Establishing medication effectiveness outside of a randomized trial requires careful study design to mitigate selection bias. Previous observational studies of ß-blockers in patients with chronic kidney disease and heart failure have had methodologic limitations that may have introduced bias. We examined whether initiation of ß-blocker therapy was associated with better outcomes among patients with chronic kidney disease and newly diagnosed heart failure with left ventricular systolic dysfunction.We identified 668 adults in the Kaiser Permanente Northern California system from 2006 to 2008 with chronic kidney disease, incident heart failure, left ventricular systolic dysfunction, and no previous ß-blocker use. We defined chronic kidney disease as estimated glomerular filtration rate <60 mL min(-1) 1.73 m(-2) or proteinuria, and we excluded patients receiving dialysis. We used extended Cox regression to assess the association of treatment with death and the combined end point of death or heart failure hospitalization. Initiation of ß-blocker therapy was associated with a significantly lower crude risk of death (hazard ratio [HR] 0.47, 95% confidence interval [CI] 0.35-0.63), but this association was attenuated and no longer significant after multivariable adjustment (HR 0.75, CI 0.51-1.12). ß-Blocker therapy was significantly associated with a lower risk of death or heart failure hospitalization even after adjustment for potential confounders (HR 0.67, CI 0.51-0.88).ß-Blocker therapy is associated with lower risk of death or heart failure hospitalization among patients with chronic kidney disease, incident heart failure, and left ventricular systolic dysfunction.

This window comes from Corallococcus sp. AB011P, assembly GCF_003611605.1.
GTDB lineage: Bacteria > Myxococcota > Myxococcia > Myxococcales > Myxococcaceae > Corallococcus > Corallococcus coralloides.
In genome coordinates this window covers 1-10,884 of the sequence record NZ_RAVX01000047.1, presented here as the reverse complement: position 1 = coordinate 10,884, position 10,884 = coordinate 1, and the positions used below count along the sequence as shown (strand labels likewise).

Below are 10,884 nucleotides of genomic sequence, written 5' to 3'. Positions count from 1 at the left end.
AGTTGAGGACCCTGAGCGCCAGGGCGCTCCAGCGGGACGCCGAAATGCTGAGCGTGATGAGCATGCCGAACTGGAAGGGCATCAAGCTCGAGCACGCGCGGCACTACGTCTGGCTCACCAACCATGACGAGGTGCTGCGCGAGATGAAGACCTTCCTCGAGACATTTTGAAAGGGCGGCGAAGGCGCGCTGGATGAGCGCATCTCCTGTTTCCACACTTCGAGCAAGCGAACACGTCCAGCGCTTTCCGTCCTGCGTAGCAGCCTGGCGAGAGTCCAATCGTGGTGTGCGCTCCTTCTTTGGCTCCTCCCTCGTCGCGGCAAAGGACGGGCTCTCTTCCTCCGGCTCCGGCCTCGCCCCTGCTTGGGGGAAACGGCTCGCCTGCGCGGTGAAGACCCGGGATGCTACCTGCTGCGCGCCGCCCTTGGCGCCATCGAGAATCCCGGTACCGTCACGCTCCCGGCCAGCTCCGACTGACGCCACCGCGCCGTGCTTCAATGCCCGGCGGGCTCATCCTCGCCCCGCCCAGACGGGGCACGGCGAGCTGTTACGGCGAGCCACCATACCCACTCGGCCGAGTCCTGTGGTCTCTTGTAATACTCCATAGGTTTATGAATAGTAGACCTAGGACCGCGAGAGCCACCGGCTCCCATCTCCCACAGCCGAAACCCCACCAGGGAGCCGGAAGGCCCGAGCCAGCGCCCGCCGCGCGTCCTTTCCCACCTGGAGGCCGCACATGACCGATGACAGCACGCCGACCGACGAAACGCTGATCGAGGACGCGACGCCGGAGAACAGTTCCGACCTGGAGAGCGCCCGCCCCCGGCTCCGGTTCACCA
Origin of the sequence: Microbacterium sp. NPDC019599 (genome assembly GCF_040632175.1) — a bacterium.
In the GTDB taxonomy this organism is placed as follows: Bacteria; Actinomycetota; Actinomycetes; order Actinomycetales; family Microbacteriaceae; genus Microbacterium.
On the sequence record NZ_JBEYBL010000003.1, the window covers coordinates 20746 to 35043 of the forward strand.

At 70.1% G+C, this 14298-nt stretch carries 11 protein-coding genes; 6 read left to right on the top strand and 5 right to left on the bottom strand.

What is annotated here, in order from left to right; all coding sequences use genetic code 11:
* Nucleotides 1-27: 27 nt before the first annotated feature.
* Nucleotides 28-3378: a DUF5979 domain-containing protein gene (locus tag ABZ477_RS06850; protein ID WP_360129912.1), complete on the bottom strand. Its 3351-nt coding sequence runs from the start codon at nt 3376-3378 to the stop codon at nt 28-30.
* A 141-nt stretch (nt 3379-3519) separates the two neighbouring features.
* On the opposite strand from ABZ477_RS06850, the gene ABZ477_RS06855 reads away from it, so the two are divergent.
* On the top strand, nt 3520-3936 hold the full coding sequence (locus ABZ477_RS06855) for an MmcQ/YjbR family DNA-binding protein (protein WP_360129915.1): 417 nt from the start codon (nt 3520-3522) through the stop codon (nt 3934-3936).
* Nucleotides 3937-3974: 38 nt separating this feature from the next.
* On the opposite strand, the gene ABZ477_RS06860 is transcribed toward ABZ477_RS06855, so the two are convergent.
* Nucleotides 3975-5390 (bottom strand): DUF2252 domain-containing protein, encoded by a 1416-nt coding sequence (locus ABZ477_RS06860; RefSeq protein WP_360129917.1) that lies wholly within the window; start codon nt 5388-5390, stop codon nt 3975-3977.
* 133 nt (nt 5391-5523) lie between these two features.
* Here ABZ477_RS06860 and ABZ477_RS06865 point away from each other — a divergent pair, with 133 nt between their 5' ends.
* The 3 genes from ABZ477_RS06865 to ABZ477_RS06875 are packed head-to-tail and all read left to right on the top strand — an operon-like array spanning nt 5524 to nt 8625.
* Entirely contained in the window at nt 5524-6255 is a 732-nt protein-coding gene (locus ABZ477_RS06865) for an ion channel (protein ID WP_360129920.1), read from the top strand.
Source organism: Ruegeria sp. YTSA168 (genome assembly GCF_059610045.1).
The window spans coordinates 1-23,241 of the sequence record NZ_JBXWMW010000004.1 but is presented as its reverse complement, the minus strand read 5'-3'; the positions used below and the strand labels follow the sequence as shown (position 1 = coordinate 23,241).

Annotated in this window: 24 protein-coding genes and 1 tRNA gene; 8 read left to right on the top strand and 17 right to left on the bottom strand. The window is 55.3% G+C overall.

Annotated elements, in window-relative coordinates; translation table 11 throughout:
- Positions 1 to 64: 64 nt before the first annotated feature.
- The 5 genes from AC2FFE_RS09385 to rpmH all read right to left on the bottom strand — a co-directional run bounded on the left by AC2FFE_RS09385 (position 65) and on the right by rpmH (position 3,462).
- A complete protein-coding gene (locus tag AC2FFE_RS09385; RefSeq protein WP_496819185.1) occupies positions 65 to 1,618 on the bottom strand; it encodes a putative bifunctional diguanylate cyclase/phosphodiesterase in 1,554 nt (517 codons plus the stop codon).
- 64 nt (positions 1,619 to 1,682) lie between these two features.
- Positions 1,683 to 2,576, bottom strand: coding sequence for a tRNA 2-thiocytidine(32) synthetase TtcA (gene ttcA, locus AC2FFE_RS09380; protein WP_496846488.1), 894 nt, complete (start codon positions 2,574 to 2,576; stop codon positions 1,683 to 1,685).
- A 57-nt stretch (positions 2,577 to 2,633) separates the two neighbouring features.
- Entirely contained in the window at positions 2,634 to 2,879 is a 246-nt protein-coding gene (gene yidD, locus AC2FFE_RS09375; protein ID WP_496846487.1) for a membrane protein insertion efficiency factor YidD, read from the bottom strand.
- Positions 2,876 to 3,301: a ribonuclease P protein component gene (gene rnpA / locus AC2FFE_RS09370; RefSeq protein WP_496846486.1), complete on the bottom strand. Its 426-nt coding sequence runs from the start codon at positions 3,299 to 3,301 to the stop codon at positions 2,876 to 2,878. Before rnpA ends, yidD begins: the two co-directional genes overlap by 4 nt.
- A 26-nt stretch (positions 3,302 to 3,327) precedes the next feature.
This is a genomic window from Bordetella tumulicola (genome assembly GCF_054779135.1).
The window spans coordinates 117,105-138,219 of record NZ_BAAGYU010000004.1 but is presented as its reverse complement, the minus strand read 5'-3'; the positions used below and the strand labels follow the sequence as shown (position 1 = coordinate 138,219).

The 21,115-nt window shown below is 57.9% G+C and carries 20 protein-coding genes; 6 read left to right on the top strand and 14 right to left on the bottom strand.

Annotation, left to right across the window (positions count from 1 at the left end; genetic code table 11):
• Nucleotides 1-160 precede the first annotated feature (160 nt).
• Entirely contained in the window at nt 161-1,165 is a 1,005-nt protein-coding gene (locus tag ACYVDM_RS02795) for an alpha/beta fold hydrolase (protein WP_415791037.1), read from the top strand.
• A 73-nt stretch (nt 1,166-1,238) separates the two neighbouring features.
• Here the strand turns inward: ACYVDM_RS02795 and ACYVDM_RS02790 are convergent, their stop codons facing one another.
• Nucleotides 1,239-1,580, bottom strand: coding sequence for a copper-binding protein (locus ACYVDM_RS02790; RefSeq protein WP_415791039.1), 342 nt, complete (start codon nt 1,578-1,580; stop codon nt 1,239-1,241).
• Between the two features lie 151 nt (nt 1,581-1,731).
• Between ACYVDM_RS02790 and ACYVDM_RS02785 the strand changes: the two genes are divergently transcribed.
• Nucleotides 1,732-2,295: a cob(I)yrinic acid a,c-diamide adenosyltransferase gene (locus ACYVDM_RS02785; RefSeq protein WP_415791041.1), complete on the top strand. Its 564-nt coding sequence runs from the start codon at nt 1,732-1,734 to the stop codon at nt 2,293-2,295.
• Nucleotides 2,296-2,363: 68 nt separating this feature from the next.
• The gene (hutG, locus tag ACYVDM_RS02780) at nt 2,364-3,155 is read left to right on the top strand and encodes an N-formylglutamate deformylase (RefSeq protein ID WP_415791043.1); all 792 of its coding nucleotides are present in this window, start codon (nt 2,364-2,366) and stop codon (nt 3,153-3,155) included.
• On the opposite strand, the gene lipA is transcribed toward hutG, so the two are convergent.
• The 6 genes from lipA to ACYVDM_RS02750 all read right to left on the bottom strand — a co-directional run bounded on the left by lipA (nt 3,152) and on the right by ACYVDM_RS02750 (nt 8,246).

View details for DOI 10.1016/j.cardfail.2013.01.006
View details for Web of Science ID 000316529900005
View details for PubMedID 23482078